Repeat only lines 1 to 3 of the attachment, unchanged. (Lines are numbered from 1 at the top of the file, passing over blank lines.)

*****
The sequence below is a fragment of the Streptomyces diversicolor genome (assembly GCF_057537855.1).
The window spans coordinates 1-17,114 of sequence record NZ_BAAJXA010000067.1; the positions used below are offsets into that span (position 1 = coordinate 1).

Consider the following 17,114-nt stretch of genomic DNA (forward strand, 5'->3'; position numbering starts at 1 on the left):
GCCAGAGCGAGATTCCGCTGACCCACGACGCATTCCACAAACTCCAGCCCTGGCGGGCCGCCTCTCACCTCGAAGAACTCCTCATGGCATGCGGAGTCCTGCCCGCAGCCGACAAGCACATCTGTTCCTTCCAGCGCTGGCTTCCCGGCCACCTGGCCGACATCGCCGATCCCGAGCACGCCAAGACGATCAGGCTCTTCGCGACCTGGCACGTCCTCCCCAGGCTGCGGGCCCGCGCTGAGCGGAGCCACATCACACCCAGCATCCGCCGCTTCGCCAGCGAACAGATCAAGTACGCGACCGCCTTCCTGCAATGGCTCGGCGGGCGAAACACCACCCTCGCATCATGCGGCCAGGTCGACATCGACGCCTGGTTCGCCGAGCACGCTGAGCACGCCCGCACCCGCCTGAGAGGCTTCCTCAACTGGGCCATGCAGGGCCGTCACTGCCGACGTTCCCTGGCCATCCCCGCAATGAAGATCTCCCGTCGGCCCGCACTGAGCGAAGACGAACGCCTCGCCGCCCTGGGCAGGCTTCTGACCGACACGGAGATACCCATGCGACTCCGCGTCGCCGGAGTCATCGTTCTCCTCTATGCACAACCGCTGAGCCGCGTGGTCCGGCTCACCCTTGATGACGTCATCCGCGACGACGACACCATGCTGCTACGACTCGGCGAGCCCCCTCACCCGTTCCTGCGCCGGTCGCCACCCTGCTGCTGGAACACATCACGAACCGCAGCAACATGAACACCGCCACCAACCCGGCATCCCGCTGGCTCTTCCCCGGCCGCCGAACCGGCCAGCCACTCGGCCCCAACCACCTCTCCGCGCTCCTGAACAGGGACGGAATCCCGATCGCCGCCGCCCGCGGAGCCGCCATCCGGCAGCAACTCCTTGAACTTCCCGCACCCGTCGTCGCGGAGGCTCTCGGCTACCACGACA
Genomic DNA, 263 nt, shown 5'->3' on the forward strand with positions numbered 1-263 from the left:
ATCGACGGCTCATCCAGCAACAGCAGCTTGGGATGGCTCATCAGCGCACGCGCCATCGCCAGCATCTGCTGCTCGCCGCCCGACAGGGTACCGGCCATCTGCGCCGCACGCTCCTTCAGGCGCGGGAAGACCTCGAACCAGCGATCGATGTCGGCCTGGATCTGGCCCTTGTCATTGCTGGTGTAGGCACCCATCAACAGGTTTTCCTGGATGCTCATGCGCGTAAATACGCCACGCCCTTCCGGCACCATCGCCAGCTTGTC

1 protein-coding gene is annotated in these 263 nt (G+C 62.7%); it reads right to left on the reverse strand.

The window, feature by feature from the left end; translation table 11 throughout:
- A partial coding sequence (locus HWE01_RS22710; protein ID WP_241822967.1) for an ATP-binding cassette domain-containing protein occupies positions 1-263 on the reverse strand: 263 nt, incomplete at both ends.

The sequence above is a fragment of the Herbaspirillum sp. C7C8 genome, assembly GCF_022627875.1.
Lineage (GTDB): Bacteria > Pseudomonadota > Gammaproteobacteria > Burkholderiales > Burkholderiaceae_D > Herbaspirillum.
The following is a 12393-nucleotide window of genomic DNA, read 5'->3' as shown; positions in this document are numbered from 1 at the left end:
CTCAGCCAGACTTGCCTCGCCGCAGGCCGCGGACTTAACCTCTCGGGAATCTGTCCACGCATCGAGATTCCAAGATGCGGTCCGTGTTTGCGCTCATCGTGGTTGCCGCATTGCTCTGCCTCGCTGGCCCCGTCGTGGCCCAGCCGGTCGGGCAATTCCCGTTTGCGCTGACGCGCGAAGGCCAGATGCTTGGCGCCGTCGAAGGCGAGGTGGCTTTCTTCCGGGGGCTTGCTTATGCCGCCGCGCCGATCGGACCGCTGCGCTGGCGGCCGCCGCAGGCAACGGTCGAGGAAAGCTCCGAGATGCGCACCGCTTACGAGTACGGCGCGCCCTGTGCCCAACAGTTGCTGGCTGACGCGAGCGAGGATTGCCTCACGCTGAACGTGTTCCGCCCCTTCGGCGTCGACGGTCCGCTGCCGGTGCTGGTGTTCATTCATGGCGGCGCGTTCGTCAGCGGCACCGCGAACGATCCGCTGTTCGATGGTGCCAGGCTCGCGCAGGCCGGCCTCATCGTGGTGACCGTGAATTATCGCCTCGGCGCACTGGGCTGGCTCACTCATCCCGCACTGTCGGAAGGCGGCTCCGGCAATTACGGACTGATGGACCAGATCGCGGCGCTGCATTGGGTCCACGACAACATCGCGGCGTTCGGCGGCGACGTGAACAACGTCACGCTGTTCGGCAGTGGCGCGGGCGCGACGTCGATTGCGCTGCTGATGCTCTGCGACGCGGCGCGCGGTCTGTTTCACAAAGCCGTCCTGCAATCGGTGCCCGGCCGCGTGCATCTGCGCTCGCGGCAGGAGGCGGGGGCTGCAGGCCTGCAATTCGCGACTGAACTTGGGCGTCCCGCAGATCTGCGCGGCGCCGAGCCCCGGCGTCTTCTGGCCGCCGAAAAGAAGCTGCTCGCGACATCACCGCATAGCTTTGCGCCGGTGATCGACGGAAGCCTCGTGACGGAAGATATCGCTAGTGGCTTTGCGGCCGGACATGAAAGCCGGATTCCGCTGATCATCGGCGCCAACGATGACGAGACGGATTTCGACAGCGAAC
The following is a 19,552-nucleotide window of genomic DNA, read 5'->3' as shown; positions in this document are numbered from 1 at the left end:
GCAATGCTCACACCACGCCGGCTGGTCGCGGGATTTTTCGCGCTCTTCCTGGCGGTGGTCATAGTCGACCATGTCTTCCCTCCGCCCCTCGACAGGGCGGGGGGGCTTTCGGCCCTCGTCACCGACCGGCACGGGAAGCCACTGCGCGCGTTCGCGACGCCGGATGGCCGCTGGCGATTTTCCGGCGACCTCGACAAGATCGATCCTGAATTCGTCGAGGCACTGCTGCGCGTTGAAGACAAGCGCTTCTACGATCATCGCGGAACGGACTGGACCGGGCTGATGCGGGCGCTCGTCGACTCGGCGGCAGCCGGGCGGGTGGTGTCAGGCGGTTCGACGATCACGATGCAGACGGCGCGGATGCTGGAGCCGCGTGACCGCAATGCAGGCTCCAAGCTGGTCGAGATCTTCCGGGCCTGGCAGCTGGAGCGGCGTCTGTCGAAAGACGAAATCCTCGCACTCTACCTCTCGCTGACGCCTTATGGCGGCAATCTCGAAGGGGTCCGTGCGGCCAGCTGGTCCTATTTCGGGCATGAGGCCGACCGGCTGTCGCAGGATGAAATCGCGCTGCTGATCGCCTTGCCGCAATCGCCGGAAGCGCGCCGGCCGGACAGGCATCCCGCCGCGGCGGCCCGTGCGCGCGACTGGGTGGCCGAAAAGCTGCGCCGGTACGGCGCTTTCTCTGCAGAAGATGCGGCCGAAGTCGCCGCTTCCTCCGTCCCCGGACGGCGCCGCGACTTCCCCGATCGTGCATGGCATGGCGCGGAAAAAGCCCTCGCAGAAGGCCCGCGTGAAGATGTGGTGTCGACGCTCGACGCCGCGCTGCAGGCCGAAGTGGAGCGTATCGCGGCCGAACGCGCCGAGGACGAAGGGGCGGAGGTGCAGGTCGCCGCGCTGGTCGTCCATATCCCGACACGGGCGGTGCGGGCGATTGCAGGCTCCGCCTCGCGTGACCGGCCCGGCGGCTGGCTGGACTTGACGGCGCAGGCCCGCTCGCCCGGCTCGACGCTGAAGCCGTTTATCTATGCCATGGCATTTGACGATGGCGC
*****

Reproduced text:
The sequence below is a fragment of the Streptomyces diversicolor genome (assembly GCF_057537855.1).
The window spans coordinates 1-17,114 of sequence record NZ_BAAJXA010000067.1; the positions used below are offsets into that span (position 1 = coordinate 1).

Consider the following 17,114-nt stretch of genomic DNA (forward strand, 5'->3'; position numbering starts at 1 on the left):